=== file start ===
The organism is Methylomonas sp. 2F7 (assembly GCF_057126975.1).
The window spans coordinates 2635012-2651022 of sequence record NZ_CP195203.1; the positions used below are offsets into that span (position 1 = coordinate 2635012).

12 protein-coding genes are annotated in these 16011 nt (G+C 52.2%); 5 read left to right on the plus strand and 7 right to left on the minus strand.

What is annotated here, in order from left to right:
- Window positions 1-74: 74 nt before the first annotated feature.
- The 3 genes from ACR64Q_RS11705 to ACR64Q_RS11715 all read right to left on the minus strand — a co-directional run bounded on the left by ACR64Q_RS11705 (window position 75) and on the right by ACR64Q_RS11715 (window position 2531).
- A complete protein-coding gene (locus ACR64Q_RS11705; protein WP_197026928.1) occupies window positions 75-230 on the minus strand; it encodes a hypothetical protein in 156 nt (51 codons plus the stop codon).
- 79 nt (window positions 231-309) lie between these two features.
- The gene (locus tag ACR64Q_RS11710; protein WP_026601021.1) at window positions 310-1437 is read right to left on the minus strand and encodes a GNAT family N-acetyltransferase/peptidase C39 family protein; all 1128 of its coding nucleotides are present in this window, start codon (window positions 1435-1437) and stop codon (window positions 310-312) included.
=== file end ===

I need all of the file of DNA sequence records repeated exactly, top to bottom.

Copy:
The organism is Methylomonas sp. 2F7 (assembly GCF_057126975.1).
The window spans coordinates 2635012-2651022 of sequence record NZ_CP195203.1; the positions used below are offsets into that span (position 1 = coordinate 2635012).

12 protein-coding genes are annotated in these 16011 nt (G+C 52.2%); 5 read left to right on the plus strand and 7 right to left on the minus strand.

What is annotated here, in order from left to right:
- Window positions 1-74: 74 nt before the first annotated feature.
- The 3 genes from ACR64Q_RS11705 to ACR64Q_RS11715 all read right to left on the minus strand — a co-directional run bounded on the left by ACR64Q_RS11705 (window position 75) and on the right by ACR64Q_RS11715 (window position 2531).
- A complete protein-coding gene (locus ACR64Q_RS11705; protein WP_197026928.1) occupies window positions 75-230 on the minus strand; it encodes a hypothetical protein in 156 nt (51 codons plus the stop codon).
- 79 nt (window positions 231-309) lie between these two features.
- The gene (locus tag ACR64Q_RS11710; protein WP_026601021.1) at window positions 310-1437 is read right to left on the minus strand and encodes a GNAT family N-acetyltransferase/peptidase C39 family protein; all 1128 of its coding nucleotides are present in this window, start codon (window positions 1435-1437) and stop codon (window positions 310-312) included.